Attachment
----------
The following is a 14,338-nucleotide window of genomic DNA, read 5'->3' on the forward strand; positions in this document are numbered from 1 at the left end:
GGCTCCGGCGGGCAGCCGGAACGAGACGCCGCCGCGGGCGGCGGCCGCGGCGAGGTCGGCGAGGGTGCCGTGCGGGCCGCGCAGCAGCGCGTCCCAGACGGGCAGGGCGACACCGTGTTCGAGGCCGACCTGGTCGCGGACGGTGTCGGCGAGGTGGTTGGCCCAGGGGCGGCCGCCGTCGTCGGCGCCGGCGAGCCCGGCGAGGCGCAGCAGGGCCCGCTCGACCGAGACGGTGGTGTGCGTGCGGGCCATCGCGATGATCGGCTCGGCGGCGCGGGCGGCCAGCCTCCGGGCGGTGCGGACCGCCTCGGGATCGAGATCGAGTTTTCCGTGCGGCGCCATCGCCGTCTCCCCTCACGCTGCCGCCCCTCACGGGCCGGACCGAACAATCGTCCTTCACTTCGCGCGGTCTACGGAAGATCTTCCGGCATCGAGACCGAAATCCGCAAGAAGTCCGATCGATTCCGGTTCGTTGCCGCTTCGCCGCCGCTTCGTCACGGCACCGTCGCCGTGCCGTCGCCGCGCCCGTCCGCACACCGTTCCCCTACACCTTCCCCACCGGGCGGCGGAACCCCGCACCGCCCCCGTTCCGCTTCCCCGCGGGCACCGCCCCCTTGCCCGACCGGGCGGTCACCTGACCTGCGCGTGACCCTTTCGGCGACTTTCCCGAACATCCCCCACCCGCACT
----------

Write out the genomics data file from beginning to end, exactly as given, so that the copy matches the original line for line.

The following is a 14,338-nucleotide window of genomic DNA, read 5'->3' on the forward strand; positions in this document are numbered from 1 at the left end:
GGCTCCGGCGGGCAGCCGGAACGAGACGCCGCCGCGGGCGGCGGCCGCGGCGAGGTCGGCGAGGGTGCCGTGCGGGCCGCGCAGCAGCGCGTCCCAGACGGGCAGGGCGACACCGTGTTCGAGGCCGACCTGGTCGCGGACGGTGTCGGCGAGGTGGTTGGCCCAGGGGCGGCCGCCGTCGTCGGCGCCGGCGAGCCCGGCGAGGCGCAGCAGGGCCCGCTCGACCGAGACGGTGGTGTGCGTGCGGGCCATCGCGATGATCGGCTCGGCGGCGCGGGCGGCCAGCCTCCGGGCGGTGCGGACCGCCTCGGGATCGAGATCGAGTTTTCCGTGCGGCGCCATCGCCGTCTCCCCTCACGCTGCCGCCCCTCACGGGCCGGACCGAACAATCGTCCTTCACTTCGCGCGGTCTACGGAAGATCTTCCGGCATCGAGACCGAAATCCGCAAGAAGTCCGATCGATTCCGGTTCGTTGCCGCTTCGCCGCCGCTTCGTCACGGCACCGTCGCCGTGCCGTCGCCGCGCCCGTCCGCACACCGTTCCCCTACACCTTCCCCACCGGGCGGCGGAACCCCGCACCGCCCCCGTTCCGCTTCCCCGCGGGCACCGCCCCCTTGCCCGACCGGGCGGTCACCTGACCTGCGCGTGACCCTTTCGGCGACTTTCCCGAACATCCCCCACCCGCACT